Before industry restructuring and creation of ISO New England in the 1990s, New England saw little investment in transmission infrastructure. Over the past 20 years, the ISO’s continuous study of the transmission system has helped guide cooperative regional investment that not only improves reliability but also enables the competitive markets to work as designed. Transmission system upgrades allow the ISO to dispatch the most economic resources throughout the region, allow less-efficient resources to retire, and enable the interconnection of power plants with lower emissions.
Today, New England’s electricity consumers, who share transmission project costs, benefit from reduced risk of blackouts, lower wholesale energy costs, and less air pollution, all while the grid is being positioned to become greener and more flexible. (Learn more about ISO New England’s responsibility for power system planning.)
Based on the needs described in the ISO’s Regional System Plans, New England’s transmission owners have initiated projects reinforcing transmission-serving areas that have experienced significant load growth, such as northwestern Vermont. Projects have also been initiated in critical load pockets, such as Southwest Connecticut and Boston, allowing the import of power from other parts of the system. New interconnections with neighboring power systems also have been placed in service. Together, these interconnections enable the import of competitive and emergency supplies of electricity from New York and eastern Canada. The region met 20% of its energy needs with imported electricity in 2020.
As of the June 2021 Regional System Plan Project List, 834 project components had been placed in service and an additional 47 projects were anticipated over the next 10 years to ensure that electricity continues to move reliably and efficiently across the region.
Transmission system upgrades have nearly eliminated congestion costs in the New England energy market and, with the aid of low natural gas prices and other factors, have helped drive down and mitigate “uplift” payments to run specific generators to meet local reliability needs.
Even with substantial investment made to modernize the transmission system and enable the free flow of low-cost power, additional transmission (and distribution) system upgrades will be needed to accommodate large amounts of diverse clean-energy sources—from large-scale offshore wind, remote Canadian hydropower, and hundreds of thousands of distributed solar and storage sources. Think of the grid as the superhighway for moving the clean-energy that ultimately will be fundamental to reliably converting millions of vehicles and heating systems in buildings to electricity.
Of the nearly 20,000 MW (nameplate) of wind power being proposed regionally (as of May 2021), about 19,500 MW would be offshore of Massachusetts, Rhode Island, and Connecticut, with most of the remaining located onshore in Maine. (Historically, almost 70% of proposed new megawatts in the ISO Generator Interconnection Queue have ultimately withdrawn.) Read more about proposed new resources in the region.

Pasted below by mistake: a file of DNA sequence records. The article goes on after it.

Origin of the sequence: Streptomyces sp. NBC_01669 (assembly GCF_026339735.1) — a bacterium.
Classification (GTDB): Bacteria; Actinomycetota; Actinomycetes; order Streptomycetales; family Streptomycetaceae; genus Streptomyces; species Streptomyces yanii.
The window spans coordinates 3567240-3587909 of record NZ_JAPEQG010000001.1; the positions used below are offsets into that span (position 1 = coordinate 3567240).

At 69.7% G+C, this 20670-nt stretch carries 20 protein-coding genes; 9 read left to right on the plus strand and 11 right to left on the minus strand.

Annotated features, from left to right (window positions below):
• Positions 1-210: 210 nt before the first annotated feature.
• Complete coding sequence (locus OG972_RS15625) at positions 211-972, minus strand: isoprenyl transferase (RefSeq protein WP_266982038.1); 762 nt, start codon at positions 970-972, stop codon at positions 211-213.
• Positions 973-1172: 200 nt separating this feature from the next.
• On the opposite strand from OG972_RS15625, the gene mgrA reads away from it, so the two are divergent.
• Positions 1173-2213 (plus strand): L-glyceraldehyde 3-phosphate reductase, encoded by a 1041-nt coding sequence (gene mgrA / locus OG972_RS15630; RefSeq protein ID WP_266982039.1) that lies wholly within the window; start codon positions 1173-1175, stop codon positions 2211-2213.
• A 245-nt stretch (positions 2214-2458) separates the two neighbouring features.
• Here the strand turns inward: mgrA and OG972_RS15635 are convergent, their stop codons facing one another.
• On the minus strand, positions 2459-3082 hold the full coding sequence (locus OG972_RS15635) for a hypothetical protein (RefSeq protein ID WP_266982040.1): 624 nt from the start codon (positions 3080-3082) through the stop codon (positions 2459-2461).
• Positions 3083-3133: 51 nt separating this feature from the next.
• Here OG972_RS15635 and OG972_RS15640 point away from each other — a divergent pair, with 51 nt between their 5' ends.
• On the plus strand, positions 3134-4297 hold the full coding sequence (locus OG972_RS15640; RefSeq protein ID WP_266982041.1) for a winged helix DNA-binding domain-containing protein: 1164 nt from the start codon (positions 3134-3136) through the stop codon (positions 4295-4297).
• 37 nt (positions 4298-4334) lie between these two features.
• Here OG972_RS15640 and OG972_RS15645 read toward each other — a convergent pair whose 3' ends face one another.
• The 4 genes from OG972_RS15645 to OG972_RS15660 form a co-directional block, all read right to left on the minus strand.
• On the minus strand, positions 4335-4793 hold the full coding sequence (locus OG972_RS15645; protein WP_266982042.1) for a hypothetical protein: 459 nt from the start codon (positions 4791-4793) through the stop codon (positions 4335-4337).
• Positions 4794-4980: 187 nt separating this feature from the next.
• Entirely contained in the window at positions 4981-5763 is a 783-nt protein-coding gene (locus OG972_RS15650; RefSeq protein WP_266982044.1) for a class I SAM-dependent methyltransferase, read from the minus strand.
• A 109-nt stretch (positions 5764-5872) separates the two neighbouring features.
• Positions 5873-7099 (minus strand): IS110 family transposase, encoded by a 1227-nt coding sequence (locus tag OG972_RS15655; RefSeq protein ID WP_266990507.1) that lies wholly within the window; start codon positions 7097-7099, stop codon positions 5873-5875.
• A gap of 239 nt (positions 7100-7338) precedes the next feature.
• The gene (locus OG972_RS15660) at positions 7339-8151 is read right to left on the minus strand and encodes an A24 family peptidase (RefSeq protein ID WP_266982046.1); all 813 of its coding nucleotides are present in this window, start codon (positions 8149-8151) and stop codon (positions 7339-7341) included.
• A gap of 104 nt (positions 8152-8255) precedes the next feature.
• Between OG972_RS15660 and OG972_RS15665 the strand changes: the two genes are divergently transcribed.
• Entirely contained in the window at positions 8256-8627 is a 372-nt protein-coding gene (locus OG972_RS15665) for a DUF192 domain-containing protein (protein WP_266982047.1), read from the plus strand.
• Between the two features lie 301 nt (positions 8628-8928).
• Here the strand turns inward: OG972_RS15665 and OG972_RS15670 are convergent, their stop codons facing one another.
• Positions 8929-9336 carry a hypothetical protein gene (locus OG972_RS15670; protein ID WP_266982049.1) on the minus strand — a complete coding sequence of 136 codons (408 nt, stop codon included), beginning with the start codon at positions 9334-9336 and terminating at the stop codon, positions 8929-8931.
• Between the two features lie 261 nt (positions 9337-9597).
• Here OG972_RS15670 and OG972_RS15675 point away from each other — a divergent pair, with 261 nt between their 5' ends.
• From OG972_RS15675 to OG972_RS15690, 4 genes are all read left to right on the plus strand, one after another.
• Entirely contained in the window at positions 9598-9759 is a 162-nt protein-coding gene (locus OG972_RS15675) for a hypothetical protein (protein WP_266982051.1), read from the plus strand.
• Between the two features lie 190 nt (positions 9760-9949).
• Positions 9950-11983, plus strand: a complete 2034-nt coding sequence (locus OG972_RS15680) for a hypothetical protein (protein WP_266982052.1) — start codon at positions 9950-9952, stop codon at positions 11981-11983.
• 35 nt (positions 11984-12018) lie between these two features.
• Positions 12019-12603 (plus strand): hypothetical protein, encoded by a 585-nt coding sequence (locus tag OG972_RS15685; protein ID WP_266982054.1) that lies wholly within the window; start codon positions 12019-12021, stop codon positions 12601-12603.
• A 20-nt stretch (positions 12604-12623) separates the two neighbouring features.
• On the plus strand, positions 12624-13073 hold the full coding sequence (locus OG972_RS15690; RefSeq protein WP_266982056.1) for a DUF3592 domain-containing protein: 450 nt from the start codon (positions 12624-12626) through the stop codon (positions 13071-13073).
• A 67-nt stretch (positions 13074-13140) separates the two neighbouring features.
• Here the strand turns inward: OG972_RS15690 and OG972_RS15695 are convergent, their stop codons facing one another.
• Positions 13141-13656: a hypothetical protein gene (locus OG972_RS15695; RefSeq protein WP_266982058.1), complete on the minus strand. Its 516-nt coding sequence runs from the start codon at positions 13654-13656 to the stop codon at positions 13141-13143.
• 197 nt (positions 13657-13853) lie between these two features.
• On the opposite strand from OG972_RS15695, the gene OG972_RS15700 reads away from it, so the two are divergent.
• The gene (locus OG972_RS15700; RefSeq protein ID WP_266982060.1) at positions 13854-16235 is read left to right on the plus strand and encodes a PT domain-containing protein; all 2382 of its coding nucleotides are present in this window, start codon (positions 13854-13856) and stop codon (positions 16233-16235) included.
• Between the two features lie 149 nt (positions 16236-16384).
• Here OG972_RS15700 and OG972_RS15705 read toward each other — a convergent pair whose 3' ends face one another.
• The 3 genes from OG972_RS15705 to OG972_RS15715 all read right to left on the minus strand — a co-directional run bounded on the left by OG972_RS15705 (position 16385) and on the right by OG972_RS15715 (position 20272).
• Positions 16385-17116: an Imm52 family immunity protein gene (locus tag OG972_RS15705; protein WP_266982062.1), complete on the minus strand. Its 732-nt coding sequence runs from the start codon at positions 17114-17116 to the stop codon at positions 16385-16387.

Because of the large distances from some of the proposed onshore wind power projects to the existing grid, major transmission system upgrades will be needed to deliver more of this power from these remote, weaker areas of the system to far-away consumers. Proposed offshore wind projects closer to New England load centers may require fewer upgrades to the existing grid, but building wind turbines offshore is typically more costly than placing them on land.
ISO New England has no authority over siting processes or permits, and because of local opposition and other factors, transmission investments can take a long time to come to fruition in New England. To achieve decarbonization goals, the region must be proactive in developing infrastructure that aligns with supply growth and is available when needed. Regional coordination may not alleviate local opposition but may help make the siting process more successful.
In 2015, the ISO improved its interconnection study process for elective transmission upgrades (i.e. not reliability-driven upgrades) and introduced new rules that ensure that renewable resources are able to deliver capacity and energy into the wholesale electricity markets. ETUs are transmission lines funded by private parties—not through regional cost-sharing. While not necessary from a reliability standpoint, they can help enhance generator deliverability or facilitate the integration of renewable resources, such as remote wind resources, by enhancing portions of the grid.
Today, private developers are competing in state procurements to build transmission projects that would enable the delivery of thousands of megawatts of clean energy, mostly from wind resources in northern Maine and hydro resources in Canada (not all proposed wind projects in New England would be delivered through ETUs). As of September 2021, 14 ETUs were proposed to be built. State procurement programs will be major deciders of which projects will move forward. Coordination of energy policy among multiple states is challenging, particularly when infrastructure needs to be built across multiple states.
In 2017, the ISO implemented a new “clustering” methodology that enables interconnection requests from multiple generators and ETUs in the same area to be studied together. This is helping to advance the requests in northern and western Maine where thousands of megawatts of proposed new resources, mostly wind, are seeking to interconnect to the regional grid. It may also help generators save on interconnection costs. The first cluster of resources is proceeding through the interconnection study process on the basis of these new rules.
Read more about the ISO’s responsibility for long-term transmission system planning on the Power System Planning page.